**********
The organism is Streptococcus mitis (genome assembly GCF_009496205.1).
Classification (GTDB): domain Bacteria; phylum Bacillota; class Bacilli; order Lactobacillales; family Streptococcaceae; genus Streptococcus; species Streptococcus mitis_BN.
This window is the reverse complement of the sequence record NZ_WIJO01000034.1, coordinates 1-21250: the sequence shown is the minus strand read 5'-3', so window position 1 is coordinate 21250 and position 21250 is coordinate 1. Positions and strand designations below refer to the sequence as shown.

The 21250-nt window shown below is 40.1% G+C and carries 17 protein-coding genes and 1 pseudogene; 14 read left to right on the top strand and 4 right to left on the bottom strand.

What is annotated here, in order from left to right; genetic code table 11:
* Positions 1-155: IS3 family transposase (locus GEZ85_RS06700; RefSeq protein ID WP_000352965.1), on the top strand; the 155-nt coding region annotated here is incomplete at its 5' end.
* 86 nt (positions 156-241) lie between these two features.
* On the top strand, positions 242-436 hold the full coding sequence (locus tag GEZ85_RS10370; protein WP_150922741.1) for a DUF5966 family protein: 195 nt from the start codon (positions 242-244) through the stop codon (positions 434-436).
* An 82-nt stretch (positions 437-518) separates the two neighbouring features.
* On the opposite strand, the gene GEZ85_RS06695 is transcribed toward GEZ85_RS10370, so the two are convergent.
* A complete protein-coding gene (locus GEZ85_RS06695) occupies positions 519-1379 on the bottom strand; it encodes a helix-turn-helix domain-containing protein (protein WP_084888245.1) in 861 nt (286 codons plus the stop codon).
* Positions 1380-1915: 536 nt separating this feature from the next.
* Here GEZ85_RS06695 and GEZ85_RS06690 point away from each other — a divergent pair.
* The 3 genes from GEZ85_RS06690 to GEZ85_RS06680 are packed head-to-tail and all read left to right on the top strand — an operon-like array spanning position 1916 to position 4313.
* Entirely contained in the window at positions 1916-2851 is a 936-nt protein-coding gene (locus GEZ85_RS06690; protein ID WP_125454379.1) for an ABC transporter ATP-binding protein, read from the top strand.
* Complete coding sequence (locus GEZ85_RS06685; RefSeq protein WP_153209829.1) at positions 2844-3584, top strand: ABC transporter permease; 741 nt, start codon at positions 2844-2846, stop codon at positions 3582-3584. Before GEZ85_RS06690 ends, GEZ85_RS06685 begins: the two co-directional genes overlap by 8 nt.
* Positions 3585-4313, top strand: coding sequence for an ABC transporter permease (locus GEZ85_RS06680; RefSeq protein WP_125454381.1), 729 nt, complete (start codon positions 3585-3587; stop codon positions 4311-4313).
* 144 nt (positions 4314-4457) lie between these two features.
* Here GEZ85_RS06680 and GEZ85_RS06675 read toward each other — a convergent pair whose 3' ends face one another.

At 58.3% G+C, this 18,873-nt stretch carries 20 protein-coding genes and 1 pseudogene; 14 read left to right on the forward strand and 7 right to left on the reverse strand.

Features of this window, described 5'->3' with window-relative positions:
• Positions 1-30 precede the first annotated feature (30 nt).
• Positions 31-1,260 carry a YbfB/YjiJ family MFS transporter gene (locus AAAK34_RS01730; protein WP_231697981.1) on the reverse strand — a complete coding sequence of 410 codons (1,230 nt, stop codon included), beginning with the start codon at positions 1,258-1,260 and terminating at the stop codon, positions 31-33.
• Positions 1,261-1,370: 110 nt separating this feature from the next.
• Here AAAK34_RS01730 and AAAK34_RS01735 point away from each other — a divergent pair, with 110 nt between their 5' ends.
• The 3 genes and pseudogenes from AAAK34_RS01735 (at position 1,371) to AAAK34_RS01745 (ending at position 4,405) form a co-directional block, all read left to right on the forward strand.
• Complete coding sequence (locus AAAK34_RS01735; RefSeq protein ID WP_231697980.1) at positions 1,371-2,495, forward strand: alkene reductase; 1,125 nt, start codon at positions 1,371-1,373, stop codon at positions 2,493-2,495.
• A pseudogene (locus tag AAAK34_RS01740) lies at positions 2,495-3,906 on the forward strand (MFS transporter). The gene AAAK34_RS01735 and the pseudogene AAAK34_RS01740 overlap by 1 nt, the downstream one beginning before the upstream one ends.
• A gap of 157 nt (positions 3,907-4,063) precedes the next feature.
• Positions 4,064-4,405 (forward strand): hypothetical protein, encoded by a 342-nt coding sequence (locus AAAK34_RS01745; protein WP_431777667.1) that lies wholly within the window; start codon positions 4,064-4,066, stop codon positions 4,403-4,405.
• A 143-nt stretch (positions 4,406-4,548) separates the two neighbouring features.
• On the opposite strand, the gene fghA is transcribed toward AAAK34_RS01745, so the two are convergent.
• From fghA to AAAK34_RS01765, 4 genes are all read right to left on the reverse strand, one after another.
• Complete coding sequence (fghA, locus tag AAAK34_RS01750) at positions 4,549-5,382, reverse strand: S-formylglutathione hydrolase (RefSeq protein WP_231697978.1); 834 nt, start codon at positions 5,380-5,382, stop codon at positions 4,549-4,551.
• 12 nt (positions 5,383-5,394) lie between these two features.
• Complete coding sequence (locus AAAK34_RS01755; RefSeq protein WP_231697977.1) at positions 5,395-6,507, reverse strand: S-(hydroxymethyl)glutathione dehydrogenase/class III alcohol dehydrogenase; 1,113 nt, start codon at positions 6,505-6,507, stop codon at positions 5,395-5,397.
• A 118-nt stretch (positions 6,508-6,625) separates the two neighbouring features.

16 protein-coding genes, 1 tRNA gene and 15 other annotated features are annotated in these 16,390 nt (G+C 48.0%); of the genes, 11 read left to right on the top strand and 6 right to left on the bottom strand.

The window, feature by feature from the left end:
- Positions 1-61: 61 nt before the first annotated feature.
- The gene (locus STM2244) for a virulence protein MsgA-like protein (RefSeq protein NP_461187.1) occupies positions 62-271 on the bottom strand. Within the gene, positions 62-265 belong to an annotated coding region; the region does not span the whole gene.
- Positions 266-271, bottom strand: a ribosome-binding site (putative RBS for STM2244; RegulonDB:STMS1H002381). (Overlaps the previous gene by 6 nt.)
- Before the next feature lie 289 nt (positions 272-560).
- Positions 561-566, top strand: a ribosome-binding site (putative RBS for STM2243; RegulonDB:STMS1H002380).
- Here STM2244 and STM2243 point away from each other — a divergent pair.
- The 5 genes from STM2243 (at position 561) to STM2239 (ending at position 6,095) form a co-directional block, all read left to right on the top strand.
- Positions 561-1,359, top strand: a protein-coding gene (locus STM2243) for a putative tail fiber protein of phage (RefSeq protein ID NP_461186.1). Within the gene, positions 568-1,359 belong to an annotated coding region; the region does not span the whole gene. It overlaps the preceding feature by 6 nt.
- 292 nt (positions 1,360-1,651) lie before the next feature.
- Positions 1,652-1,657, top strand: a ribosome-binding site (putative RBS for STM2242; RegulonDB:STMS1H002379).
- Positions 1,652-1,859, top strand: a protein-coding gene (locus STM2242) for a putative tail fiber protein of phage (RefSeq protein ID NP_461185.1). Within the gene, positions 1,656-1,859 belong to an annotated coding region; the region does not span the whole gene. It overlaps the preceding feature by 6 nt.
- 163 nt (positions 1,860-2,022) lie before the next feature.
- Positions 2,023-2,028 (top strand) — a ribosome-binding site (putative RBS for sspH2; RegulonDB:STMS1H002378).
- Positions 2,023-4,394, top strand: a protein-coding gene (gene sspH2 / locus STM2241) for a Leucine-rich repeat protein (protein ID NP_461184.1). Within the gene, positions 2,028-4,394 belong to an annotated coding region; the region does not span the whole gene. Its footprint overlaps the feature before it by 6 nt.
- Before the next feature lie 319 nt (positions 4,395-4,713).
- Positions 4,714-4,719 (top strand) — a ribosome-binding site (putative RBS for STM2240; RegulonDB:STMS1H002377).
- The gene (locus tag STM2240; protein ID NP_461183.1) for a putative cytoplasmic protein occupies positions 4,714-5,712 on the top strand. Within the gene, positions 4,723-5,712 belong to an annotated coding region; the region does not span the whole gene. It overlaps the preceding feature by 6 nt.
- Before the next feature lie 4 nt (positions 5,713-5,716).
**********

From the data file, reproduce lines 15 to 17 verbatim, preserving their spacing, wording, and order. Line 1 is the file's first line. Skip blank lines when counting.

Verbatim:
* Entirely contained in the window at positions 1916-2851 is a 936-nt protein-coding gene (locus GEZ85_RS06690; protein ID WP_125454379.1) for an ABC transporter ATP-binding protein, read from the top strand.
* Complete coding sequence (locus GEZ85_RS06685; RefSeq protein WP_153209829.1) at positions 2844-3584, top strand: ABC transporter permease; 741 nt, start codon at positions 2844-2846, stop codon at positions 3582-3584. Before GEZ85_RS06690 ends, GEZ85_RS06685 begins: the two co-directional genes overlap by 8 nt.
* Positions 3585-4313, top strand: coding sequence for an ABC transporter permease (locus GEZ85_RS06680; RefSeq protein WP_125454381.1), 729 nt, complete (start codon positions 3585-3587; stop codon positions 4311-4313).